The Democratic National Committee tilted the primary season to favor Hillary Clinton. This might be seen merely as a slight aberration, a negligible prank in the messy world of politics. It was not an aberration.
Unless the nation lapses into lunacy on November 8, Hillary Clinton will be our next president. The prospect raises an alarming question we've never before confronted.
How can a thriving democracy conceivably elect a president who is dishonest and untrustworthy in the minds of 59% of the people? A woman shown to be a felon but not prosecuted for want of precedent? A woman who lies and contradicts herself, documented in video clips? A bold hypocrite who solicits and accepts hundreds of millions in campaign contributions from Wall Street banks, the armaments industry, and Big Pharma, and claims to abhor Citizens United which enables her to do so?
The answer: we live in a moribund democracy, not a thriving one. A conjunction of corporate political power and immense wealth is forcibly installing a president. We haven't confronted this before, either. We will cast our ritual ballots in November, but not in a free election: the Democratic nominee was imposed upon us by the corporate and the wealthy.
No, we have not been finessed by a patrician coup d'etat nor a secret cabal in sinister conspiracy. Instead we are victimized by systemic corruption in five institutions of public practice, and it is subverting our democracy.
Of immediate concern is the corruption in the Democratic Party. Directly violating the requirement for strict neutrality throughout the primaries, the Democratic National Committee intervened in the process at every opportunity, handicapping the Sanders campaign to assure Hillary Clinton's nomination. The effort was covert, but it was suspected, finally exposed, and ultimately successful.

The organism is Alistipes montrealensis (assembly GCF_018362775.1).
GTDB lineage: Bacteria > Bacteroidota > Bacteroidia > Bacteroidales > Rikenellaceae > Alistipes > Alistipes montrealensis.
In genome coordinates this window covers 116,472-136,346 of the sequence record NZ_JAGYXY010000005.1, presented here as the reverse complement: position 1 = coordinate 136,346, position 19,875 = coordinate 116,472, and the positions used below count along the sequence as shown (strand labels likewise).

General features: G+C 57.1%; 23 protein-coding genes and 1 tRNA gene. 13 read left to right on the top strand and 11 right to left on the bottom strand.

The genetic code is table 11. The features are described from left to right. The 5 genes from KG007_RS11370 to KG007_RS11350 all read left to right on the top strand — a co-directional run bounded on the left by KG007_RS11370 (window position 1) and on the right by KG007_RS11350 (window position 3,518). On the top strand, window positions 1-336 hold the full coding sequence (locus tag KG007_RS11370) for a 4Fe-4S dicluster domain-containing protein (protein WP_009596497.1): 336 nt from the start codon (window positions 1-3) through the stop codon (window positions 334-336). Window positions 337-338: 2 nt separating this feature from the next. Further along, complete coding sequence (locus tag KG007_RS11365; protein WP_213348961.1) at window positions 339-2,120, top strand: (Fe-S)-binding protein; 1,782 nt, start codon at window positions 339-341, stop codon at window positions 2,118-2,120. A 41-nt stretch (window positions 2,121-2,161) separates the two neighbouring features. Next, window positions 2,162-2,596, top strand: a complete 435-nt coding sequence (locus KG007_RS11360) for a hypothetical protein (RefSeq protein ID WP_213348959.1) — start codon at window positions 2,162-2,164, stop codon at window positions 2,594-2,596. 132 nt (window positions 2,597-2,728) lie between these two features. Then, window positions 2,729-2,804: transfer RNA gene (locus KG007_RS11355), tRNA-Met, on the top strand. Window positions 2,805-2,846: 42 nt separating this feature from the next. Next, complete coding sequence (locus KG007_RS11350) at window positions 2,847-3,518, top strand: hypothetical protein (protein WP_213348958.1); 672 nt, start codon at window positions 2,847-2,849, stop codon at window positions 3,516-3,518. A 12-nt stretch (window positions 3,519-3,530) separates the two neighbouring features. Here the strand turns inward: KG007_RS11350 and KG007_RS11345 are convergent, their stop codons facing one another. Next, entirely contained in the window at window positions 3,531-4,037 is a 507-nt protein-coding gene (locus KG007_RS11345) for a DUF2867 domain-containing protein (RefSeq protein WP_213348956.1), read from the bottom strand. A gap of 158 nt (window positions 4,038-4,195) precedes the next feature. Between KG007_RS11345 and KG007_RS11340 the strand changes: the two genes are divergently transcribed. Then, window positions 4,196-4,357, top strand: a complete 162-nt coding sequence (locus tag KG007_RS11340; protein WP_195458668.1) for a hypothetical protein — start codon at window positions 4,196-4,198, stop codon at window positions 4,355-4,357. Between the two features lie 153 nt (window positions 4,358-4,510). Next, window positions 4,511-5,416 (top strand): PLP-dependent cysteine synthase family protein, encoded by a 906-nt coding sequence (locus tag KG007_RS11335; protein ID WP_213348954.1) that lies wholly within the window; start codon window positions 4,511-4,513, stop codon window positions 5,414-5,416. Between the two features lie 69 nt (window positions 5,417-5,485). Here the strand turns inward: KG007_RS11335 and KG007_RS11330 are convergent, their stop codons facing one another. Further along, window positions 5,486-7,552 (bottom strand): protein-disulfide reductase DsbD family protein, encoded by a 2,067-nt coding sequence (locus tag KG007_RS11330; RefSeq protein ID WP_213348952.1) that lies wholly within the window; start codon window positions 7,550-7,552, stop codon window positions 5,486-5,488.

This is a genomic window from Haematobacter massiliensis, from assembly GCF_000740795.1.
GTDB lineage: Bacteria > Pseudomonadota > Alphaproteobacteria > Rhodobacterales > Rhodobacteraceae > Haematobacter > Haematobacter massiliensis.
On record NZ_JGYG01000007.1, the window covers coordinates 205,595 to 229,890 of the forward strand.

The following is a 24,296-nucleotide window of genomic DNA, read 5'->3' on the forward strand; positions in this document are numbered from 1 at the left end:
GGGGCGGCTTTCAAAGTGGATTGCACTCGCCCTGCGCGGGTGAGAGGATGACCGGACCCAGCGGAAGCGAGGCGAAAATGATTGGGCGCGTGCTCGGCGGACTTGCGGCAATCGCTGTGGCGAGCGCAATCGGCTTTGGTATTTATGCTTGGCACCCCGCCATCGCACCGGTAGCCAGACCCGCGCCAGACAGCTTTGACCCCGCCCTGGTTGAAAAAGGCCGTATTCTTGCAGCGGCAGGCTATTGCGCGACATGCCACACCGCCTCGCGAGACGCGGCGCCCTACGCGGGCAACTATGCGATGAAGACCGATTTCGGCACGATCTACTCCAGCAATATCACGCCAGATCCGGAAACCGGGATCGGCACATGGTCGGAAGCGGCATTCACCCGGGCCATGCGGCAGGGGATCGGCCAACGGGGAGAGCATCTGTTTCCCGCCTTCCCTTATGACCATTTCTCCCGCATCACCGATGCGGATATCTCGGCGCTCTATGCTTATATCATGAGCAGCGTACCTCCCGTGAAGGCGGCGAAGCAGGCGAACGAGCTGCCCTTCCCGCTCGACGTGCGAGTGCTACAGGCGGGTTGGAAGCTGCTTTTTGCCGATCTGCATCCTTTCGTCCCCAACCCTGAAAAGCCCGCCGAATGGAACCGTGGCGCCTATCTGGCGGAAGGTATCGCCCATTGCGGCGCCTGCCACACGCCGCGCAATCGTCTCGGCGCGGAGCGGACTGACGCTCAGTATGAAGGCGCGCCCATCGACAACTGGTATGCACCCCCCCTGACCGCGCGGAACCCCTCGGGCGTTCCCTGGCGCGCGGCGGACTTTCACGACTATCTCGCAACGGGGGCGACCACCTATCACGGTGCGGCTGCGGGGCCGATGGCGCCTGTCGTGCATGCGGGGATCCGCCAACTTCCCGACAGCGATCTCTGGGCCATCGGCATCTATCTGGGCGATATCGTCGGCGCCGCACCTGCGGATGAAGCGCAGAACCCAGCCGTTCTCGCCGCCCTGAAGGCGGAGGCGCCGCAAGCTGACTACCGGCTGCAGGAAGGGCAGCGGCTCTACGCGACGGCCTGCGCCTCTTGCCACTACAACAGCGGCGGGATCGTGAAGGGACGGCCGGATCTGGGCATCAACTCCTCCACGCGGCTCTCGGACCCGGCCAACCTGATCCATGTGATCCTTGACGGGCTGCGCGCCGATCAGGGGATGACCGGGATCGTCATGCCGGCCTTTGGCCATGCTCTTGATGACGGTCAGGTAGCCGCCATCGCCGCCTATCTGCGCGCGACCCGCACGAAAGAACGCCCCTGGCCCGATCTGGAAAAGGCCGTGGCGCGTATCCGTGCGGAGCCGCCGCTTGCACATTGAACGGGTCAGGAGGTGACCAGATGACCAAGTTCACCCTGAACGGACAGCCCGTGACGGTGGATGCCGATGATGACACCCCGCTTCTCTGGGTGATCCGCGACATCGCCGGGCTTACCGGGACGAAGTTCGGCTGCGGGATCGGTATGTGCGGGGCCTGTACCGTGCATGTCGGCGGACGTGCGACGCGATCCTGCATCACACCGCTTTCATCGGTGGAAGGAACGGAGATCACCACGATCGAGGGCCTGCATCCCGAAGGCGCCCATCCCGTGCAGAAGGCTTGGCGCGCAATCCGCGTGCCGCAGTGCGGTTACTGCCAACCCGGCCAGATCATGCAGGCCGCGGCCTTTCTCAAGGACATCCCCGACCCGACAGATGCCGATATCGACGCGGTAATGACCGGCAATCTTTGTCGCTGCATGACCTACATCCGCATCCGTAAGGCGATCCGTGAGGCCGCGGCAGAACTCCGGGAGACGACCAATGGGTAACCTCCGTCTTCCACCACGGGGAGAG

This was the engine of coercion, the denial of democracy, and the reason we will likely suffer a president unworthy of our trust. The corruption was not an aberration, nor was it unique and isolated: it flourished in a matrix of decadent institutions in which democracy cannot survive.
The Corruption of Corporate Regulation
Corporations are indispensable in our economy, but they are capable of imposing intolerable social costs: savaging their labor forces, marketing shoddy or dangerous products, overtly bribing or unduly inducing governments to do their will, ravaging landscapes for raw materials, acquiring other corporations to grow without limit, and restraining the market competition that assures equitable pricing.
Corporations must be subordinated to the welfare of society at large and for most of our history they have been--through government regulation.
An epic battle between corporate enterprise and the federal government raged throughout the 19th century and into the 20th, and every single one of the listed abuses was eventually prohibited by law.
But in episodic fits and starts the legal restraints on corporate behavior were repealed or relaxed--for the most part in the anti-government frenzy of the Reagan years--or substantially ignored. Deregulation was rampant, and it continued into the Administrations of George H.W. Bush and William Clinton.
The most serious of the policy reversals was the effective termination of anti-trust enforcement. Virtually
every one of our industries has been consolidated into fewer and fewer but ever larger corporate structures.
The power of ballooning corporations grew in both economic and political terms. One result is our hollowed-out, flaccid domestic economy, and the powerful upward shift in wealth and incomes it has occasioned. Another is the inordinate influence corporations exert on the political system, challenging democracy with sponsored policy think-tanks, thousands of lobbyists, unlimited contributions to political campaigns, and constantly revolving doors.
Nowhere is corporate concentration more pernicious than in the information industry--the "mass media." Print and electronic media dominate the private and public discourse of the nation with their content messaging--news, documentation, and entertainment programming--and their commercial messaging--advertising. If this massive information flow is not to threaten democracy the sources must be many, varied, decentralized, and not constrained in any way.
At one time they were: in 1983 the ownership of 90% of the American mass-media outlets was spread among fifty corporations--newspaper chains, movie studios, magazines, book publishers, and local radio and TV stations affiliated with a number of national networks.